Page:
‘Not Yet, Not Yet’

Lamp

If precognition is an individual experiencing a forewarning of things yet to pass, what of those times when the warning seems to come from an outside agency?

Many people believe in the idea that there is some greater force watching over us, a force that is capable of intervening with our lives. Indeed, unscrupulous individuals posing as mediums, psychics and soothsayers have had great success over the years in separating people from their money on the pretence of communicating with said force.

But modern examples of such supernatural intervention are few and far between.

But not unheard of.

PubEpping

8th May 2015

Robert Bilson is a tall, middle-aged gentleman, with a wide smile and hair the colour of snow. He is currently employed as an administrator for the NHS, but twenty years ago he worked for a different branch of the civil service.

We meet in the George & Dragon pub in Epping. After apologising profusely for his lateness, even though it was a mere ten minutes, we take a seat at a table in the old games room. Over a pint or two of real ale, Mr Bilson shares his memories of an event that occurred just over two decades ago.

‘I was working for the Revenue at the time, in their old offices in South Norwood. I think they used to be army barracks or something. They certainly felt like it. The building was pretty cramped, lots of interconnected rooms that always smelt like damp. We called it ‘the Labyrinth’.

‘I used to stay behind after everyone else had gone. I’d just been through a pretty bad break-up at the time, I’ll spare you the gory details, but I liked the peace and quiet. It let me get things done.

‘One night, I think it was a Tuesday, I was working away, typing up some records, when I noticed a sound. It was strange. Whenever I typed, I could hear the clacking of keys. Not just mine, but sort of ‘underneath’ mine, if that makes any sense. It sounded like it was coming from down the corridor, but I couldn’t get a handle on it, as it only seemed to happen when my fingers were on the keyboard.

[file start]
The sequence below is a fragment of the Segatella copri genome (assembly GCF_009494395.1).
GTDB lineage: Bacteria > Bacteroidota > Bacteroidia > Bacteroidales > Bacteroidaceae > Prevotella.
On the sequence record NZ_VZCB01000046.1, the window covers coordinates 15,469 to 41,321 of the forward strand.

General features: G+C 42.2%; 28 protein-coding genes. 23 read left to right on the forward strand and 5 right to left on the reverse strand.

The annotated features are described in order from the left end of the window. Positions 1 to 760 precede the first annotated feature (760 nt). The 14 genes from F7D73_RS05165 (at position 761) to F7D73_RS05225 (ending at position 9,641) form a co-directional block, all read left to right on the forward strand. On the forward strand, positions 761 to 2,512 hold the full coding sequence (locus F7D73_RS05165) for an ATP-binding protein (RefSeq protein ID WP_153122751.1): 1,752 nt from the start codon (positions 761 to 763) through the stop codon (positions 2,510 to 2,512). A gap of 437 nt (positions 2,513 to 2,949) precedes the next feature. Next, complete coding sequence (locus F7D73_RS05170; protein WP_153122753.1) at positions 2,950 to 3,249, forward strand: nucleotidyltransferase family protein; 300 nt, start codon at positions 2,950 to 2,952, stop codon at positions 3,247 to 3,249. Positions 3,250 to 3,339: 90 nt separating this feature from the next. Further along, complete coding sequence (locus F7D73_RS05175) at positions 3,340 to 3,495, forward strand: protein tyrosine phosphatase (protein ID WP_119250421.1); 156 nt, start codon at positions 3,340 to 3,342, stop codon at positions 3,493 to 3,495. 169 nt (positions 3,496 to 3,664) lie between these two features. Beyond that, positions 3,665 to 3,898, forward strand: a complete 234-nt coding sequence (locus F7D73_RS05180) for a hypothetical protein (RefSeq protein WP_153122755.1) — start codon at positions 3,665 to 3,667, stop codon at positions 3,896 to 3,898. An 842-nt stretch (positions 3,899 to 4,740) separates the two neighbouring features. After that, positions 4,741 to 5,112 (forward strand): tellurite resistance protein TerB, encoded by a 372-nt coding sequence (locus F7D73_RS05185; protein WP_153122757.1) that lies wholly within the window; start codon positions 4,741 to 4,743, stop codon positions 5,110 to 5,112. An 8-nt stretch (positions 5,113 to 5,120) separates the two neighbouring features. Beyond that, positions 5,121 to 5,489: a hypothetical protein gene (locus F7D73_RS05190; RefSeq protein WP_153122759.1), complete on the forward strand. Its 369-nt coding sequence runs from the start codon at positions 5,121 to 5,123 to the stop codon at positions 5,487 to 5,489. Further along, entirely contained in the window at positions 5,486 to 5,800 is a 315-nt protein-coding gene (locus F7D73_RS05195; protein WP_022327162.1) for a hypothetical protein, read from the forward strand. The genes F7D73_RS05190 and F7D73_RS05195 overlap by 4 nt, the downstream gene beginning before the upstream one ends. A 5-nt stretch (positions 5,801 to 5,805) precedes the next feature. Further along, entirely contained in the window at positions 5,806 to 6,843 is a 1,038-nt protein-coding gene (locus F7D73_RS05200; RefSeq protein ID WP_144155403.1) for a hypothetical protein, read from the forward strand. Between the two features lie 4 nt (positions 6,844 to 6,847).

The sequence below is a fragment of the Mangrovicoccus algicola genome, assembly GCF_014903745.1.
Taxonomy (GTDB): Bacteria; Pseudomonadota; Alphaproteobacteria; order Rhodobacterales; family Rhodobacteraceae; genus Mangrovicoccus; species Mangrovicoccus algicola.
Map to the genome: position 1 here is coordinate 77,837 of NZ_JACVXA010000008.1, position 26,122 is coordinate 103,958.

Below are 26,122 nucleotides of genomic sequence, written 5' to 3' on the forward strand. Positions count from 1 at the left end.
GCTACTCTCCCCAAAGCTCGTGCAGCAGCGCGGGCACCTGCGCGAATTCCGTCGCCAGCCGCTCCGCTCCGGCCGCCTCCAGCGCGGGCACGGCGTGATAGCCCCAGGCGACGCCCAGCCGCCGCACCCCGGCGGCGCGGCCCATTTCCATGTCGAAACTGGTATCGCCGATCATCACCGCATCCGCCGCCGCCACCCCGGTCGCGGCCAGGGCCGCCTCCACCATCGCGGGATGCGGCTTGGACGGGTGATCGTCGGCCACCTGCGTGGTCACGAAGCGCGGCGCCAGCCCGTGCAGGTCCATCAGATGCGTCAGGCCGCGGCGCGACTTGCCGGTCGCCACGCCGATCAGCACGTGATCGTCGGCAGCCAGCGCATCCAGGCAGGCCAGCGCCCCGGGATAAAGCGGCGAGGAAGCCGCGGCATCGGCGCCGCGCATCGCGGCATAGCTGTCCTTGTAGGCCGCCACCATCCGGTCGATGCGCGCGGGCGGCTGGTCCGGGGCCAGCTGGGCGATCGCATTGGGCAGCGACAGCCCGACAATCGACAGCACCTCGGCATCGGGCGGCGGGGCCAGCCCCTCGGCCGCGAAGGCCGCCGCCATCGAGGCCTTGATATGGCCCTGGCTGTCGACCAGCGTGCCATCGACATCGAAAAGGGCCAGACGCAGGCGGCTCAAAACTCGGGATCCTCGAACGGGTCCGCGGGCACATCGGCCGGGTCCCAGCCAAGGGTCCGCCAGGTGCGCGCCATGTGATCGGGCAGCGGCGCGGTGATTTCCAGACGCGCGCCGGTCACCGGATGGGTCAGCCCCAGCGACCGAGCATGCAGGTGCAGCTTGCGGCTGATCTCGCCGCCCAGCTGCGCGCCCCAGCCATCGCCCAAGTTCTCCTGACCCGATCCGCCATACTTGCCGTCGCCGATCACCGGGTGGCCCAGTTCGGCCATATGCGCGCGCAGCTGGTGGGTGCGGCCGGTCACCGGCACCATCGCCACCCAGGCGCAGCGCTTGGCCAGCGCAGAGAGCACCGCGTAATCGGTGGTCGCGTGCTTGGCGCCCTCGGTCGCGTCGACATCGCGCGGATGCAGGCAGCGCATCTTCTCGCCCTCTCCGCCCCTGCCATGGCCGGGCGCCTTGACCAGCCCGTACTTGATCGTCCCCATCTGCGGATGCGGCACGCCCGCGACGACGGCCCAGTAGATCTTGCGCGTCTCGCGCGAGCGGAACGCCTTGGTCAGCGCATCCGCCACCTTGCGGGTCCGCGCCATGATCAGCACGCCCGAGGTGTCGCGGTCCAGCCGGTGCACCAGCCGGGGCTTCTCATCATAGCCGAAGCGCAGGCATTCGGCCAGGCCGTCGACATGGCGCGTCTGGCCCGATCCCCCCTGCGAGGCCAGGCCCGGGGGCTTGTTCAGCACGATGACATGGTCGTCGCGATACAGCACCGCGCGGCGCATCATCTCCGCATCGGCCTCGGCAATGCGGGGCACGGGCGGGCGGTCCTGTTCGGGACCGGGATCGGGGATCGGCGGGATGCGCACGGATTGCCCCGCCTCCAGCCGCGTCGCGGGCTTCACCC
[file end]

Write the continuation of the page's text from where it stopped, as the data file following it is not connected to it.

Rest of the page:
‘I started thinking it was just an echo. But there was something different about that sound. Every few seconds there was a muffled ‘ding’ and then, like a sliding sound.

‘I recognised it. It’s the noise the carriage bell return on a typewriter makes.

‘I didn’t know anyone in the building who used one of those. But, like I said, it was an old office, and there were some eccentric types that worked there. I figured it was one of the older members of staff. People like what they like, I guess. Old habits and all that.

‘I carried on with my reports, maybe another hour or so, the muffled ding on the typewriter carrying on as well.

‘When I packed my things up, I realised I was going to have find whoever this other person was who was working late and let them know that they’d have to lock up.

‘I did a circuit of the whole building and could not find another soul. Perhaps they’d snuck out? I thought it was a little rude that they’d not said anything, but oh well.

‘As I went to the front door I passed one of the offices that were just off the main corridor. It was dimly lit, but I’m sure, absolutely sure, that I saw someone in there.  It was a guy in a pinstripe suit and a bowler hat. He had his back to me and he seemed to be on the phone.

‘I only caught a glimpse of him, because I was walking quite quickly and hadn’t expected to see anyone. I stepped back, did like a double take, but the room was empty.

‘I turned the light on, but nope. Not a soul to be seen. And the other weird thing? There was no phone in that room, not even a socket in the wall for one.’

These types of sighting are not uncommon. Indeed, there is an argument that certain buildings can retain a memory of the souls that dwell within them, and that an individual’s routine, if repeated often enough, can somehow leave an imprint on the very surroundings, an imprint that can be played back if certain conditions are met. But these imprints are just recordings; capable of being replayed, but incapable of interaction.

But what happened next in South Norwood argues against that idea in this instance.

Mr Bilson continues.

‘I’ll admit I was a little spooked, so I locked up and got out of there sharpish. I got in my car and drove out of the car park.

‘Now the end of the road that the office was on was known for being badly lit. A lamppost had been knocked down a few years ago and had never been replaced, and it was pretty dark that night.

‘As I slowed down at the end of the road, getting ready for the turn, I heard a voice, a male voice, clear as a bell. It sounded like it was right in my ear.

‘It said ‘not yet, not yet’. 

‘I froze. The car came to a dead stop and I just sat there, gripping the wheel.

‘Suddenly, in front of me, a big black van with no lights screamed past, tyres squealing, the lot.